The Gambia’s Finance Minister Abdou Kolley has denied reports that the West African nation requested USD $11 million from the International Monetary Fund to help address budgetary needs and especially pay the salaries of civil servants which were said to be delinquent.

“The report is false. We have not made any request for assistance from the IMF for $11 million,” Kolley said.

The request which is said to be at least 25% of The Gambia’s allocated Special Drawing Rights was made public by a former Senegalese Government official. Last year, The Gambia received a USD $10 million bailout from the IMF to help address financial slippages.

There was a 6% decrease in tourist arrivals due to the Ebola crisis though The Gambia had no registered cases.

Reduction in corporate tax

A border impasse with Senegal is said to be affecting business but Minister Kolley said the investment climate is one of the best with corporate tax rate at 30%. The Gambia, like other African nations, is faced with grappling a financial crisis but its government said they are doing all they can to address the challenges.

A cloudy economic outlook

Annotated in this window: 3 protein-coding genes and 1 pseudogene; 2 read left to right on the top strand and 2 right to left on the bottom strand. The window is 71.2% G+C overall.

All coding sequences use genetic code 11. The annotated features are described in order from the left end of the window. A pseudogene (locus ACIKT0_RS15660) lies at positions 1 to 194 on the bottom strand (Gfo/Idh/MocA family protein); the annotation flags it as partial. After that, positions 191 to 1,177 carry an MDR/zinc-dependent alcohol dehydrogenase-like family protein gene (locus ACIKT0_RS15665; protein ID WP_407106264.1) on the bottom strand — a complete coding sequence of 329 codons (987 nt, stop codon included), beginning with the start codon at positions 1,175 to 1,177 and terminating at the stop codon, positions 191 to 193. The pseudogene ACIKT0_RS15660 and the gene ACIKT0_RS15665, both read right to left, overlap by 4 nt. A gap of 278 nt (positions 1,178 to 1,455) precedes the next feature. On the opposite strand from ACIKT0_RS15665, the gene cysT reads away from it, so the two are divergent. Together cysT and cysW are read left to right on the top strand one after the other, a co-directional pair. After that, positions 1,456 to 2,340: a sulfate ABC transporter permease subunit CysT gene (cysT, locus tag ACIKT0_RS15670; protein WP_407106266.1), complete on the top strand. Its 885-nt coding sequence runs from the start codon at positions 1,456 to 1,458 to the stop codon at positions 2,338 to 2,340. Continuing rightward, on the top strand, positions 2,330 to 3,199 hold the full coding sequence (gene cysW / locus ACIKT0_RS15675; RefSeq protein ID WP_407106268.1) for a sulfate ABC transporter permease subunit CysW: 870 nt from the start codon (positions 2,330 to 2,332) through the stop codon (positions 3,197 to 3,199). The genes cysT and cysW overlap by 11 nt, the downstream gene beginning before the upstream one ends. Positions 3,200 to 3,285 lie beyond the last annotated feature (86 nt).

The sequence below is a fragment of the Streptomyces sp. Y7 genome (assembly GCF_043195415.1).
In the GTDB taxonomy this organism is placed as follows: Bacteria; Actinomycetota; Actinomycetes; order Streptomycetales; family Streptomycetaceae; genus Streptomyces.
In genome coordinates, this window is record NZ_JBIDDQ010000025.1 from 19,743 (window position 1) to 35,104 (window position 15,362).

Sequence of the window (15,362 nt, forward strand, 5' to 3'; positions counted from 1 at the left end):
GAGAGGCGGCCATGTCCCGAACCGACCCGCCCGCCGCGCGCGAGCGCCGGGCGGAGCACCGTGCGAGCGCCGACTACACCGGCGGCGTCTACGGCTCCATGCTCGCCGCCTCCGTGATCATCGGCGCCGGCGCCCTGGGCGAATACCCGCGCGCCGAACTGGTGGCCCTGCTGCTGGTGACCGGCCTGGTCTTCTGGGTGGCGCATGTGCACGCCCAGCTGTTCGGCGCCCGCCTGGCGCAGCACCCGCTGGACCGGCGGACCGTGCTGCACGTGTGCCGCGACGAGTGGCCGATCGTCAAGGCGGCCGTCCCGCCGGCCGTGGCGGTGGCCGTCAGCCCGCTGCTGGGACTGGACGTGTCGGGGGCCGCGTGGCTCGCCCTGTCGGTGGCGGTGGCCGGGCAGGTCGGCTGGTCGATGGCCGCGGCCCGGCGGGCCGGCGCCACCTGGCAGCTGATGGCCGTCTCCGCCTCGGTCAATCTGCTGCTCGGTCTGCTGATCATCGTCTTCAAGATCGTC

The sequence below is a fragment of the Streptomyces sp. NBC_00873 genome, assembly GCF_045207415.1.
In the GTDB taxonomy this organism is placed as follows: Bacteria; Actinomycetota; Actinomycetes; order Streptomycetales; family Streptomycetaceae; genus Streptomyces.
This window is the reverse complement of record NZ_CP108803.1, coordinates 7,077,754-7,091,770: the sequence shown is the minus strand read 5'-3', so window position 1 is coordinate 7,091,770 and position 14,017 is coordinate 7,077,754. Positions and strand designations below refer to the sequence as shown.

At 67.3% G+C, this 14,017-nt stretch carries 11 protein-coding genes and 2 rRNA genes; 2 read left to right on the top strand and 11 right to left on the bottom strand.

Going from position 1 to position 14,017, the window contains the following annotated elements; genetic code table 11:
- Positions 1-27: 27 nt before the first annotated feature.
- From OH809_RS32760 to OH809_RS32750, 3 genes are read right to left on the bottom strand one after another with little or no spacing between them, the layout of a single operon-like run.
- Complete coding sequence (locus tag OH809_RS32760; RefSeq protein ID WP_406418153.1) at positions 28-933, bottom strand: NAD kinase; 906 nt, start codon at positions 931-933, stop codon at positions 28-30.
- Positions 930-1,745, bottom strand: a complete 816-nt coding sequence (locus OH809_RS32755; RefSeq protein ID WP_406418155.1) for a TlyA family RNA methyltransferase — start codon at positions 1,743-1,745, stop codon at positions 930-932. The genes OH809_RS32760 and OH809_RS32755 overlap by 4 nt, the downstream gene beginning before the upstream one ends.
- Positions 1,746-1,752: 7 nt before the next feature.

The Gambia is cooperating with the IMF to stabilize its economy by compounding current balance of payment difficulties. With the debt being equal to the country’s GDP, President Yahya Jammeh has interfered in monetary policies, which the IMF has warned him not to impose exchange rates and banning the exportation of cash more than USD $10,000.

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The European Union withheld more than 33 million Euros in aid to The Gambia over rights concerns and has this month started reviewing a total suspension of all budgetary and non-humanitarian aid to the impoverished nation. The Gambia, which is the newest Islamic Republic has been unsuccessful in its bidding to entice the Arab and Gulf states for funding and has turned to Russia and China after breaking ties with Taiwan.

President Jammeh, 50, is seeking a fifth term amid rising tension and protests for change. He has claimed “there is Allah’s bank and they Western countries can keep their chicken change” (referring to aid from the EU). The Gambia has been kicked out of the US African Growth and Opportunity Act and the Millennium Challenge Fund, which its neighbors continue to benefit from due to the Jammeh regime’s violation of civil and human rights.